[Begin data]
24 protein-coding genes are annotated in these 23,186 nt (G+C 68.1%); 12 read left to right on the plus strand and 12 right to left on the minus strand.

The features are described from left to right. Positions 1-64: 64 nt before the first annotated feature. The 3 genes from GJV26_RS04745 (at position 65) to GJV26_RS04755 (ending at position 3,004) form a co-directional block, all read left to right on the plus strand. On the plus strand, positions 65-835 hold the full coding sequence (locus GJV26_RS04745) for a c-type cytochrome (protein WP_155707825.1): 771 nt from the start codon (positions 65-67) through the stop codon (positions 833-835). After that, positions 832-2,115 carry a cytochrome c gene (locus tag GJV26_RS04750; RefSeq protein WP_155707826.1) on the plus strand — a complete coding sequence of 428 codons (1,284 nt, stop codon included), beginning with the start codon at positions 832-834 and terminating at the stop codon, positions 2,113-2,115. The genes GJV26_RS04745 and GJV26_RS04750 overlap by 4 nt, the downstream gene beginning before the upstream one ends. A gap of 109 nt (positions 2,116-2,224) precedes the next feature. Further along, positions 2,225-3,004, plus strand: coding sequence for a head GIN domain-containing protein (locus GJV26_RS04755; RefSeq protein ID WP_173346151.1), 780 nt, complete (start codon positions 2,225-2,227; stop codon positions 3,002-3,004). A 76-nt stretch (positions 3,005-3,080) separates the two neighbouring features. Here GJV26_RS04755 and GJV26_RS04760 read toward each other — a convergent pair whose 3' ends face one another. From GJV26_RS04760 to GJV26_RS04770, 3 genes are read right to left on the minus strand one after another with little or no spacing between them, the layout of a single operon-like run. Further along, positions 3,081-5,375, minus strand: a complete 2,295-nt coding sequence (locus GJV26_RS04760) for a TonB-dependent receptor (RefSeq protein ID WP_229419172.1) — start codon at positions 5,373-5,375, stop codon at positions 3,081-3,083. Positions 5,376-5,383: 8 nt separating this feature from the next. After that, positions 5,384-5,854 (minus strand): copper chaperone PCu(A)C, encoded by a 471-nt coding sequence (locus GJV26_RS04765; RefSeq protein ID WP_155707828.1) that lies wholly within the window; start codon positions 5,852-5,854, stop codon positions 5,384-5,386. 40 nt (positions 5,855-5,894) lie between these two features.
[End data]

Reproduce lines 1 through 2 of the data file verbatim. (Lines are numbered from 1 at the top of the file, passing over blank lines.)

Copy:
24 protein-coding genes are annotated in these 23,186 nt (G+C 68.1%); 12 read left to right on the plus strand and 12 right to left on the minus strand.

The features are described from left to right. Positions 1-64: 64 nt before the first annotated feature. The 3 genes from GJV26_RS04745 (at position 65) to GJV26_RS04755 (ending at position 3,004) form a co-directional block, all read left to right on the plus strand. On the plus strand, positions 65-835 hold the full coding sequence (locus GJV26_RS04745) for a c-type cytochrome (protein WP_155707825.1): 771 nt from the start codon (positions 65-67) through the stop codon (positions 833-835). After that, positions 832-2,115 carry a cytochrome c gene (locus tag GJV26_RS04750; RefSeq protein WP_155707826.1) on the plus strand — a complete coding sequence of 428 codons (1,284 nt, stop codon included), beginning with the start codon at positions 832-834 and terminating at the stop codon, positions 2,113-2,115. The genes GJV26_RS04745 and GJV26_RS04750 overlap by 4 nt, the downstream gene beginning before the upstream one ends. A gap of 109 nt (positions 2,116-2,224) precedes the next feature. Further along, positions 2,225-3,004, plus strand: coding sequence for a head GIN domain-containing protein (locus GJV26_RS04755; RefSeq protein ID WP_173346151.1), 780 nt, complete (start codon positions 2,225-2,227; stop codon positions 3,002-3,004). A 76-nt stretch (positions 3,005-3,080) separates the two neighbouring features. Here GJV26_RS04755 and GJV26_RS04760 read toward each other — a convergent pair whose 3' ends face one another. From GJV26_RS04760 to GJV26_RS04770, 3 genes are read right to left on the minus strand one after another with little or no spacing between them, the layout of a single operon-like run. Further along, positions 3,081-5,375, minus strand: a complete 2,295-nt coding sequence (locus GJV26_RS04760) for a TonB-dependent receptor (RefSeq protein ID WP_229419172.1) — start codon at positions 5,373-5,375, stop codon at positions 3,081-3,083. Positions 5,376-5,383: 8 nt separating this feature from the next. After that, positions 5,384-5,854 (minus strand): copper chaperone PCu(A)C, encoded by a 471-nt coding sequence (locus GJV26_RS04765; RefSeq protein ID WP_155707828.1) that lies wholly within the window; start codon positions 5,852-5,854, stop codon positions 5,384-5,386. 40 nt (positions 5,855-5,894) lie between these two features.